If I had know he would be there again, I would’ve brought my dragon. Instead, I found myself pondering the idea of reshaping a certain part of his anatomy with my boot heel, which was clearly not a polite thing to do to a wizard.
Do you have any idea how difficult it is to hide a pair of six feet tall butterfly wings coming out of your back, and a pair of six-inch tall ears shaped like a Star Trek Vulcan’s, just to go out for apple pie and vanilla ice cream one night a month?
He’d been there last month. “Karen! So good to see you!” The man told endless stories of fixing things the humans screwed up every day. “I had to turn on the brakes in Tom’s car so he didn’t plow into the side of some lady’s mini-van, and boot her munchkins out the other side. I swear that idiot can’t drive!” He’d rambled on and on. “Frank went to the meeting yesterday, and left his presentation on his desk. I transferred it to his briefcase, so he would have it when he got there. He’s always doing things.”
I’d tried to concentrate on my pie and ice cream. It was Häagen-Dazs vanilla. I’d looked forward to it all month. A quiet evening, watching humans interact, while I relished mixing the flavors of two of their most amazing creations. Even with all my fairy magic, I couldn’t bake apples, let alone get the mix of cinnamon and sugar right. I’d tried. My apple pies came out more like scorched black frisbees.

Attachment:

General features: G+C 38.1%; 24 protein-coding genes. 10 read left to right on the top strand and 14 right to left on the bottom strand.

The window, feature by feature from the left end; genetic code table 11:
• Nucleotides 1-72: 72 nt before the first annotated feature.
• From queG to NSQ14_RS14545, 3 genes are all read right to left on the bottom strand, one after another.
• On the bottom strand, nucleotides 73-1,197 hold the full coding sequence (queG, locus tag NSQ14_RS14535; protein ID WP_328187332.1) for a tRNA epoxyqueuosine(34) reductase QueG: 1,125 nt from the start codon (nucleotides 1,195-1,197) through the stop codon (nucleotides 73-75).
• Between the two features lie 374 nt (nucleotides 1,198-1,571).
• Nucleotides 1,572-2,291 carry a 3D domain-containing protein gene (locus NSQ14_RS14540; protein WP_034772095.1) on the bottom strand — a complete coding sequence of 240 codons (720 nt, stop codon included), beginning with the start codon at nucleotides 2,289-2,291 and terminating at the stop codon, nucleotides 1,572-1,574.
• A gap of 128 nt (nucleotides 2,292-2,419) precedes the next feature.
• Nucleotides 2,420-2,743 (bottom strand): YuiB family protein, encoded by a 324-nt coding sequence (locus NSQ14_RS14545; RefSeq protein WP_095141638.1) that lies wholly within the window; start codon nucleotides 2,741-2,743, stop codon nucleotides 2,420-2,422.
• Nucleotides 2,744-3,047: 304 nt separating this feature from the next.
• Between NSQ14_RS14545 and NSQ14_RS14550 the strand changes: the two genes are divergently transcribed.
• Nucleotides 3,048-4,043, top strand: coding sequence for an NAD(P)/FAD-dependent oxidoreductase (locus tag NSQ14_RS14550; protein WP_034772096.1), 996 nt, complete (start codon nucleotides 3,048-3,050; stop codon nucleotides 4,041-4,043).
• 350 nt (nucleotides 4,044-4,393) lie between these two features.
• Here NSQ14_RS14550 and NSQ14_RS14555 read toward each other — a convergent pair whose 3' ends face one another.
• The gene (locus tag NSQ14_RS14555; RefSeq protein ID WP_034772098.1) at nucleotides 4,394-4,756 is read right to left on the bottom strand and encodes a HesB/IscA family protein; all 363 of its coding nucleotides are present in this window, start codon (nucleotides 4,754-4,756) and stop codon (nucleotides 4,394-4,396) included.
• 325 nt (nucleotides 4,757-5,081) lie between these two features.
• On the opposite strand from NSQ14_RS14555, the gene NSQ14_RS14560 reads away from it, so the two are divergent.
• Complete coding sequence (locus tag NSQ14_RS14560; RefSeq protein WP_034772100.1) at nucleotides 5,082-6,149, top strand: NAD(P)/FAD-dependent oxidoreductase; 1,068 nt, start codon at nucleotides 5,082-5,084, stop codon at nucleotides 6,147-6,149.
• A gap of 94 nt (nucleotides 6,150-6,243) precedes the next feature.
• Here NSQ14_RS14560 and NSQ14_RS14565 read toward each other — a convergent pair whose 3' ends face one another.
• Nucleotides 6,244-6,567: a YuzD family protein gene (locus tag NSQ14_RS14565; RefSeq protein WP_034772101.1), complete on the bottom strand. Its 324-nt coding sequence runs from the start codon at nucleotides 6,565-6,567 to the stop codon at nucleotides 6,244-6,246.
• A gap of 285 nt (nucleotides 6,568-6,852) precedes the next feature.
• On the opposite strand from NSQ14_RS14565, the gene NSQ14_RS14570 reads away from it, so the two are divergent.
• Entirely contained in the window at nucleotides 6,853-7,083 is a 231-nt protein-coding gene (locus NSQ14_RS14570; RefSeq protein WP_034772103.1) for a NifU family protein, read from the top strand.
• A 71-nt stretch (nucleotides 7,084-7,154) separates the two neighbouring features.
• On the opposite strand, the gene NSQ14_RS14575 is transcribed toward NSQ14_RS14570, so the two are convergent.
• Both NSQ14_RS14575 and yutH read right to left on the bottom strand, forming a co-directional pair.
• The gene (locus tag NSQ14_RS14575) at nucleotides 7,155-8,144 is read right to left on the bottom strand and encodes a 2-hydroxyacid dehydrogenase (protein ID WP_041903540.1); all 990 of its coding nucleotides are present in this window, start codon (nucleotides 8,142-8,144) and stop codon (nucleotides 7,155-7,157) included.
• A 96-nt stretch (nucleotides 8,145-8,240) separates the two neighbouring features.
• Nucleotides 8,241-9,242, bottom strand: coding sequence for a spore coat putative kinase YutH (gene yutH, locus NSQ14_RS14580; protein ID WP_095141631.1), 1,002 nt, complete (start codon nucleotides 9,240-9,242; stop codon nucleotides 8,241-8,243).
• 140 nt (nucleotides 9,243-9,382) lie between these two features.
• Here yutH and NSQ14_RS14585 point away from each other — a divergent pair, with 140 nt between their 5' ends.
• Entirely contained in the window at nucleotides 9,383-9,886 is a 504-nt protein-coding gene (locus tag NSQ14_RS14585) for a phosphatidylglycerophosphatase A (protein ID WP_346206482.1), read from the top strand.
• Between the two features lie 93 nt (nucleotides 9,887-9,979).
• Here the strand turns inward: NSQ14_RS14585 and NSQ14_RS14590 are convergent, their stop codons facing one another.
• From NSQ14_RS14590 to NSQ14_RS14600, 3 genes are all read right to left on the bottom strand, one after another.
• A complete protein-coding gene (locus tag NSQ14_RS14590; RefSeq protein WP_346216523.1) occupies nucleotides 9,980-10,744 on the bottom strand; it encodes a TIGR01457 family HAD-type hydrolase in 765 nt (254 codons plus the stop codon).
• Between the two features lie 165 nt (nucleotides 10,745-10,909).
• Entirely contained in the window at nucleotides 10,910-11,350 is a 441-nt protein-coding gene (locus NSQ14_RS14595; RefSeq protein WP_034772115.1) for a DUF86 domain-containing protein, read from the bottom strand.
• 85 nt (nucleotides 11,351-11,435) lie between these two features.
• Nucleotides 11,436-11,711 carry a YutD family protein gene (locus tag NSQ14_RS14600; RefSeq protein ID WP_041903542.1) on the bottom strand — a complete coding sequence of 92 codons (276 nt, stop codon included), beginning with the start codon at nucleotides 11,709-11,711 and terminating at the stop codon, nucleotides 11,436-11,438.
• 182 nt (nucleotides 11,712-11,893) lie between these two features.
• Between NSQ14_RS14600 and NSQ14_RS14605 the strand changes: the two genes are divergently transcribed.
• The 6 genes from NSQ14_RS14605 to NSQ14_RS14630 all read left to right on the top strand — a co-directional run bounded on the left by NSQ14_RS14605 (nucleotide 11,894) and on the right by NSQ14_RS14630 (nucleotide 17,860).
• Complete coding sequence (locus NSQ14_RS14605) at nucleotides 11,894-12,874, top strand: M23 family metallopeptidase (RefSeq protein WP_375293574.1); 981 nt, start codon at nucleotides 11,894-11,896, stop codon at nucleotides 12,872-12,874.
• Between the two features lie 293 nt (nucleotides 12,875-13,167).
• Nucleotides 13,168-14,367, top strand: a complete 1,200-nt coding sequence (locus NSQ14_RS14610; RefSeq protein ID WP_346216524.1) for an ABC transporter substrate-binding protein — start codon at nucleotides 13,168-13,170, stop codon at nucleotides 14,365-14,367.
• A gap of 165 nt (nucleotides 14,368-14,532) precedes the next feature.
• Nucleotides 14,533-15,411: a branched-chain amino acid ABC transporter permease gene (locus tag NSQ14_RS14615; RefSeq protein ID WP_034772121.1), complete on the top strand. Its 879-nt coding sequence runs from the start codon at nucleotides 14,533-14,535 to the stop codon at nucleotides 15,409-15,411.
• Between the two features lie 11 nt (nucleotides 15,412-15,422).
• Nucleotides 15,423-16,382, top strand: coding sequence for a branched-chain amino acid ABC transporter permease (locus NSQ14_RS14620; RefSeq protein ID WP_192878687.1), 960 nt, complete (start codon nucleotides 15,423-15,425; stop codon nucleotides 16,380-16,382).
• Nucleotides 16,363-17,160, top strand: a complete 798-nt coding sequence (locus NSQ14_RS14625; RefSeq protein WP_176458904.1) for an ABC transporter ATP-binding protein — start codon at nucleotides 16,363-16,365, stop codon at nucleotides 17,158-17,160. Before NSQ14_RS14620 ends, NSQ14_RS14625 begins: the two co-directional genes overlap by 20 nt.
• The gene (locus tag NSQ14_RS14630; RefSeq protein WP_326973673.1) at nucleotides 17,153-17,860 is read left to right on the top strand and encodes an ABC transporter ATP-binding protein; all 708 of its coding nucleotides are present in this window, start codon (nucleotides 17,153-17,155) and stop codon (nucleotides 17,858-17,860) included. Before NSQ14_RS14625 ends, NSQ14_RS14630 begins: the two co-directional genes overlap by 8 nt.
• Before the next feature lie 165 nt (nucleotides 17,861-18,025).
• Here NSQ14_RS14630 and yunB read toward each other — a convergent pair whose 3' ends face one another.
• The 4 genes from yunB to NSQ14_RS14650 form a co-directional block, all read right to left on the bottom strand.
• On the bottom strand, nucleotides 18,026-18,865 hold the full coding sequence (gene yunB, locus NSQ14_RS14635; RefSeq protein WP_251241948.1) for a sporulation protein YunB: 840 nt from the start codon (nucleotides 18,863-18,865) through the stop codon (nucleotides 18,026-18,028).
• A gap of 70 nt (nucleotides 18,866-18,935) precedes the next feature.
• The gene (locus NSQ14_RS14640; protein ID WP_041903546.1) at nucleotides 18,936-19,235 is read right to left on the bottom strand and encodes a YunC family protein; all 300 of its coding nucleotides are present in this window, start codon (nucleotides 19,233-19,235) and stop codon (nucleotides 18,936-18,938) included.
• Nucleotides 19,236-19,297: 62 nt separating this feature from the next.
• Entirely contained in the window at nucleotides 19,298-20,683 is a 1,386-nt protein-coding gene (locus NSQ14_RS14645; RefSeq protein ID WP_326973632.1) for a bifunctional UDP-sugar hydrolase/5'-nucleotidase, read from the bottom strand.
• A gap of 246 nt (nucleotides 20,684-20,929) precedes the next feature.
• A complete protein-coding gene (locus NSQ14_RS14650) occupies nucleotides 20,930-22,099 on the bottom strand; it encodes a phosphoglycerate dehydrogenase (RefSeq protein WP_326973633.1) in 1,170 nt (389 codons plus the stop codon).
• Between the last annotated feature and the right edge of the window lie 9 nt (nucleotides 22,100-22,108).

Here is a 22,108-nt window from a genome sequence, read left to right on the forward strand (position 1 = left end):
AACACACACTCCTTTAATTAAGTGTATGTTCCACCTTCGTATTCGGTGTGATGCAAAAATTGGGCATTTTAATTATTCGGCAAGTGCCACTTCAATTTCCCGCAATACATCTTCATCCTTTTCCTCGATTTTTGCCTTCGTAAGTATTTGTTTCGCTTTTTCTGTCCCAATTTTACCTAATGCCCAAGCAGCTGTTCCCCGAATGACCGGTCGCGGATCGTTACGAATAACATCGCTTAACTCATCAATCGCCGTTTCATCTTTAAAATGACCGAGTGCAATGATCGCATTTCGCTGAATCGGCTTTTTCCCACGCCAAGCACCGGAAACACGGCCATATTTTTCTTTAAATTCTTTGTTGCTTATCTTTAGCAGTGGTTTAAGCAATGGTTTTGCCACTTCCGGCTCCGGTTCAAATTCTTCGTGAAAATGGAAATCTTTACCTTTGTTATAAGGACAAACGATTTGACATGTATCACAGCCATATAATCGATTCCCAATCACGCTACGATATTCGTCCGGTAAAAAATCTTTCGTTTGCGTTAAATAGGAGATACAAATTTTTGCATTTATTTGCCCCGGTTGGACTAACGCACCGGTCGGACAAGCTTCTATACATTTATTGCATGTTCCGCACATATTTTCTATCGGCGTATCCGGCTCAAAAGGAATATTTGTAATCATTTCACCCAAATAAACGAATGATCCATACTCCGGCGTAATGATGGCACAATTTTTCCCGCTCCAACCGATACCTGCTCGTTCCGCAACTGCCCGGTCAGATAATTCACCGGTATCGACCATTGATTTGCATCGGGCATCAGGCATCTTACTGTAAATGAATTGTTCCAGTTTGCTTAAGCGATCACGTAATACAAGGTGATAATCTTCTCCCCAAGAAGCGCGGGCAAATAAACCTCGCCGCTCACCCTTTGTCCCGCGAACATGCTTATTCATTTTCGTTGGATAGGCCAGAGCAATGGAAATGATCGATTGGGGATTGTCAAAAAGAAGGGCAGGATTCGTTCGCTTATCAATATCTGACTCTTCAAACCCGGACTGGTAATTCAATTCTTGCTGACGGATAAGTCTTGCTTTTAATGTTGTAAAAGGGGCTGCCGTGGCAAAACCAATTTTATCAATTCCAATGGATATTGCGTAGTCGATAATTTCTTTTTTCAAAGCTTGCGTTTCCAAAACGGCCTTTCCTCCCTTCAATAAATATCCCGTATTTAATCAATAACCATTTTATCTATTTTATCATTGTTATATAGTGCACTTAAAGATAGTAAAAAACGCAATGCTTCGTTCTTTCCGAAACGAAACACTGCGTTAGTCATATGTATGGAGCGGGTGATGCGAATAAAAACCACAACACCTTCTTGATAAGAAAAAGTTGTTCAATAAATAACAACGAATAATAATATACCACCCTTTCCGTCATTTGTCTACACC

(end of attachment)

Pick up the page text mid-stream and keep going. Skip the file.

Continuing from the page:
And there he sat, at my table, drinking glasses of water, rambling on about how screwed up the humans were. “I cry every time I see them put another 500 sheets of paper in a printer. When I think of all the trees they’ve destroyed to print 50 copies of a report no one ever reads, I cry.”
Oh, I knew about that. You try caring for forests when the humans are chopping down trees left and right to make paper. Wizards. I’d tried to block him out, ignore him. I’d failed. He’d wrecked my peaceful evening. I’d had to fly to the oceanfront, and watch the sunrise to calm down.
And there he was, going to ruin my apple pie and ice cream again. I tried so hard to ignore him as he marched right up to my table. “Karen.” He didn’t sit down. “It has occurred to me, I owe you an apology.” He frowned. “I interrupted your desert last month.”
I just stared at him. He pulled his right hand from behind his back, and set a dish of apple pie and ice cream on my table. “I’m sorry.”
As he started to leave, I asked him to have a seat, and ordered apple pie and ice cream for him.
I wonder what will happen when I go out for dessert next month.